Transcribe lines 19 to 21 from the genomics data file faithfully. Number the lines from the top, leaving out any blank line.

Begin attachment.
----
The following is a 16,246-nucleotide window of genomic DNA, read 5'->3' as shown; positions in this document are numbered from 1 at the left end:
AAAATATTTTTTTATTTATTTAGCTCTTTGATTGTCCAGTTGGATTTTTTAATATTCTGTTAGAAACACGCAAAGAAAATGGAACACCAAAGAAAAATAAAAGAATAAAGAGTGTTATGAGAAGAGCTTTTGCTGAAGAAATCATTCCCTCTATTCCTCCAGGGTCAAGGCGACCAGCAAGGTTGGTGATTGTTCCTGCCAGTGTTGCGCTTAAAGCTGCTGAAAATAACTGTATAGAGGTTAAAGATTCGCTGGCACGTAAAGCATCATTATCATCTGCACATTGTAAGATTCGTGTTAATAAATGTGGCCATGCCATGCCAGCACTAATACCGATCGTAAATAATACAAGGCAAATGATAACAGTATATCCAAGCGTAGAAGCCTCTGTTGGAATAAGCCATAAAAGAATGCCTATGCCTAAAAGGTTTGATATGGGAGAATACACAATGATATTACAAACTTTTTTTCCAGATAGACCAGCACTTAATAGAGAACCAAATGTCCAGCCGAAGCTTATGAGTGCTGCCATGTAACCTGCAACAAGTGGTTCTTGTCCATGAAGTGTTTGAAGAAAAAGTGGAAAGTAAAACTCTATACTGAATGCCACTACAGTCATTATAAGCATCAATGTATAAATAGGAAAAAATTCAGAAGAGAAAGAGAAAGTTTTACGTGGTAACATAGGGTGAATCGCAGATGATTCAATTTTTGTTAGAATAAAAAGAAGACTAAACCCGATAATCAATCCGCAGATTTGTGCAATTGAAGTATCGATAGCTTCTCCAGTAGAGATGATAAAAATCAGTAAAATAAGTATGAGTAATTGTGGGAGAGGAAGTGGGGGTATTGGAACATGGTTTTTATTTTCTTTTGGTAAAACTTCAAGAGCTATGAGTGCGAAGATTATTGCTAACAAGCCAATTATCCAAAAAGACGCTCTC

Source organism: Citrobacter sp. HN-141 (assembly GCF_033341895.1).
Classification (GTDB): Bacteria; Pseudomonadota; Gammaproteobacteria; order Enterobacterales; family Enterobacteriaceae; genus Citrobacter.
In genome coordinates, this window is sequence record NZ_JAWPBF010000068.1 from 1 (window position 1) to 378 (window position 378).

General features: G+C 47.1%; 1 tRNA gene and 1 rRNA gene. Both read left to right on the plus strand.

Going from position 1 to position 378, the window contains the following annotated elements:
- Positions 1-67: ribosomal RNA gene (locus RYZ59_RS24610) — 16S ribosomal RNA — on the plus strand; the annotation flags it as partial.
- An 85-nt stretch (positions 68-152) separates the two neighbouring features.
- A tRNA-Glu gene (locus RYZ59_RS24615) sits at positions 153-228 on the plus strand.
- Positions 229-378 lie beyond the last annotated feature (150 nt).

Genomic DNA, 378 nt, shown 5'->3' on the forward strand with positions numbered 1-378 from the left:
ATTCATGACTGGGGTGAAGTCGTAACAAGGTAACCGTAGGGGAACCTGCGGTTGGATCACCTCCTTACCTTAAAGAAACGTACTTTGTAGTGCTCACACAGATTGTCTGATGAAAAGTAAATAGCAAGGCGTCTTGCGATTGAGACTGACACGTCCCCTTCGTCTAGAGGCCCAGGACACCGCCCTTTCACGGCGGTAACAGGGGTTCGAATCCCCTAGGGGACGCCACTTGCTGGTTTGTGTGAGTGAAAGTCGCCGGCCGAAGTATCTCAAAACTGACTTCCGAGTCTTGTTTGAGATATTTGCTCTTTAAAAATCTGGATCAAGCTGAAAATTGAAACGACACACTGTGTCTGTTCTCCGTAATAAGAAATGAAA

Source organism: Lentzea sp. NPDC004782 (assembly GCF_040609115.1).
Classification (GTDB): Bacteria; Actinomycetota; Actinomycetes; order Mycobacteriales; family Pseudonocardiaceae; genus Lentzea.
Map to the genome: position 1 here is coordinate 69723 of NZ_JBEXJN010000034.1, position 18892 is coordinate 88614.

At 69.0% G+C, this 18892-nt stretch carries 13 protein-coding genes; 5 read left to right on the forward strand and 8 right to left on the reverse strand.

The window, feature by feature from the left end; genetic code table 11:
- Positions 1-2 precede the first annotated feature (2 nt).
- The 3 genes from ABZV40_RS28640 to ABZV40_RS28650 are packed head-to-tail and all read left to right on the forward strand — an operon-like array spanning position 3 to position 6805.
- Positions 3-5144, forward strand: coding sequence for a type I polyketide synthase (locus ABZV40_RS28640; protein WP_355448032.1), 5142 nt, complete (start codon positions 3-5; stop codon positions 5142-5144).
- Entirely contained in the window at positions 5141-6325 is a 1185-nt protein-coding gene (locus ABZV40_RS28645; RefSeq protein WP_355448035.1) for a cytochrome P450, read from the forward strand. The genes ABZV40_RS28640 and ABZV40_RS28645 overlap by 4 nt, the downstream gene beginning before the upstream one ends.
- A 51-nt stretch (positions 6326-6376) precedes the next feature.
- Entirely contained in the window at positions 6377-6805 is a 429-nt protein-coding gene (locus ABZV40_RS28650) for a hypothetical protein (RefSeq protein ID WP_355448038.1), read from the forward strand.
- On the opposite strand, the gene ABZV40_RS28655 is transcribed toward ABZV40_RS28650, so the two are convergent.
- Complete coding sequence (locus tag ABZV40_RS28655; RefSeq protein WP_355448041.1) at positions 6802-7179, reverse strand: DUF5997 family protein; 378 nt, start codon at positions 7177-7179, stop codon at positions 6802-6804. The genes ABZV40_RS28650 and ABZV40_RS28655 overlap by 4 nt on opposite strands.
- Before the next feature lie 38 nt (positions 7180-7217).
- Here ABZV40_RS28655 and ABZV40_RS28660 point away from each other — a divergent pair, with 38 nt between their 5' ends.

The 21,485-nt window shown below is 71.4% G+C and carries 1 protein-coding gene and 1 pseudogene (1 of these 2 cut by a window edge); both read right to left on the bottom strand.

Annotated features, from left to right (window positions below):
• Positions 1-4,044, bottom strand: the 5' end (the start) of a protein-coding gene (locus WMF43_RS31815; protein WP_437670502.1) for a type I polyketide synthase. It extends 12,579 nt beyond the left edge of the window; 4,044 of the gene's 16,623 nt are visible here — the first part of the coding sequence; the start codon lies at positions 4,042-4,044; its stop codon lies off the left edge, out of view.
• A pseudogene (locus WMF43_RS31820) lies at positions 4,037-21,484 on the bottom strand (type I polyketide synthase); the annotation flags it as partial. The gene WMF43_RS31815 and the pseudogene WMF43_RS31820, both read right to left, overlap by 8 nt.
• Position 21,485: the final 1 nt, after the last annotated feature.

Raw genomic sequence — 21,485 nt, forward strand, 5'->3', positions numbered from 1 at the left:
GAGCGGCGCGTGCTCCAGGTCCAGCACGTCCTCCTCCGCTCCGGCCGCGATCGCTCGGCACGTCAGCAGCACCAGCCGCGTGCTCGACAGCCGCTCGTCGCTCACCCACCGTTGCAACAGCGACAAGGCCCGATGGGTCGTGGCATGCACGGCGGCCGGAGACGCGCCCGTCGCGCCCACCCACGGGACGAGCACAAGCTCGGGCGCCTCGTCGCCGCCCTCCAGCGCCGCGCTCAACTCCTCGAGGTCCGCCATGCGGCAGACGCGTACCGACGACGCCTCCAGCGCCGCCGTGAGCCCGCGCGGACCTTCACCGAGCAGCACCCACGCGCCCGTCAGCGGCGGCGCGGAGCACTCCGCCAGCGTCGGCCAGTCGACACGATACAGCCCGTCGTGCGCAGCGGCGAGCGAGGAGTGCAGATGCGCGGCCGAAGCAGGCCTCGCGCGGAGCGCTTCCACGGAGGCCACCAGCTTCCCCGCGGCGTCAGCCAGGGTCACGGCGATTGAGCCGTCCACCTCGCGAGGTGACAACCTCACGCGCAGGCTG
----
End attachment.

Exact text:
- Positions 1-2 precede the first annotated feature (2 nt).
- The 3 genes from ABZV40_RS28640 to ABZV40_RS28650 are packed head-to-tail and all read left to right on the forward strand — an operon-like array spanning position 3 to position 6805.
- Positions 3-5144, forward strand: coding sequence for a type I polyketide synthase (locus ABZV40_RS28640; protein WP_355448032.1), 5142 nt, complete (start codon positions 3-5; stop codon positions 5142-5144).